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Plant Contact Dermatitis

Plant Contact Dermatitis

poison ivy, poison oak, poison sumac, plant contact dermatitis

A patient presented for help with an “itchy rash” on the arms of 2 days’ duration. The eruption appeared after she had helped her parents clear thick overgrowths of “weeds” from the yard.

Key point: Almost the entire rash was composed of linear arrays of papules and small blisters. Pruritic linear vesicles are virtually always caused by plant contact dermatitis. Poison ivy, oak, and sumac are the most common causes, and they vary in prevalence by geographic area.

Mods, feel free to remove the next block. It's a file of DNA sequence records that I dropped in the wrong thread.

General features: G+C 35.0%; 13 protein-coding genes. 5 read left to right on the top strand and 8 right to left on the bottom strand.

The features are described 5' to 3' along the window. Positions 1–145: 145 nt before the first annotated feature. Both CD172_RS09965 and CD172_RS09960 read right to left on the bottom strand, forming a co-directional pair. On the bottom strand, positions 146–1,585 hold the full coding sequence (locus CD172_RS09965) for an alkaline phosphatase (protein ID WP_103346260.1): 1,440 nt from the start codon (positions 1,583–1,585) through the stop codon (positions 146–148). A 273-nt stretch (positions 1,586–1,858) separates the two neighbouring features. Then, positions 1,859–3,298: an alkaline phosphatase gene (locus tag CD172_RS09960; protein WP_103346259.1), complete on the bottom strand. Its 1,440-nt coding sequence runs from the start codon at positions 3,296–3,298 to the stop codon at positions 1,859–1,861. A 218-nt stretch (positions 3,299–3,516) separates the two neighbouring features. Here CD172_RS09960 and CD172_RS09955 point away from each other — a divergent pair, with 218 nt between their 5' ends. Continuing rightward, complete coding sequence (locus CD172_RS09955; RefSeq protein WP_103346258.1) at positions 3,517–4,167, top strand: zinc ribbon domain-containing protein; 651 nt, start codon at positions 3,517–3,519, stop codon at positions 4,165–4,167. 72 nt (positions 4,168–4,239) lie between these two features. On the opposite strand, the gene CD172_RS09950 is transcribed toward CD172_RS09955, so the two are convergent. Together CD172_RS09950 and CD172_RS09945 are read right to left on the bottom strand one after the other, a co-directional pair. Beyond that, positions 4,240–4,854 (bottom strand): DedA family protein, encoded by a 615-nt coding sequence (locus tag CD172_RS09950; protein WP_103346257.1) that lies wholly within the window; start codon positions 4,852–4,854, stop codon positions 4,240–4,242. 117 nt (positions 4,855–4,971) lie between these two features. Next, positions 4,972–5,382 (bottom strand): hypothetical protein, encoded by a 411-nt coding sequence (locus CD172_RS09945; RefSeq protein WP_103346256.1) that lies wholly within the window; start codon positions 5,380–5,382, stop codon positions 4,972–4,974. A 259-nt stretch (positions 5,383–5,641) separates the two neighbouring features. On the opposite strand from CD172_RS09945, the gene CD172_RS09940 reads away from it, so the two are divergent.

Treatment: Mild cases of very limited extent can be treated with twice-daily or three-times-daily application of a potent topical corticosteroid. More extensive disease requires a 2- to 4-week, tapering course of oral corticosteroids (such as prednisone, starting at 40 to 60 mg/d).

Note: Sensitivity to the rhus family of plants is essentially lifelong and difficult to completely eliminate, even following desensitization protocols.

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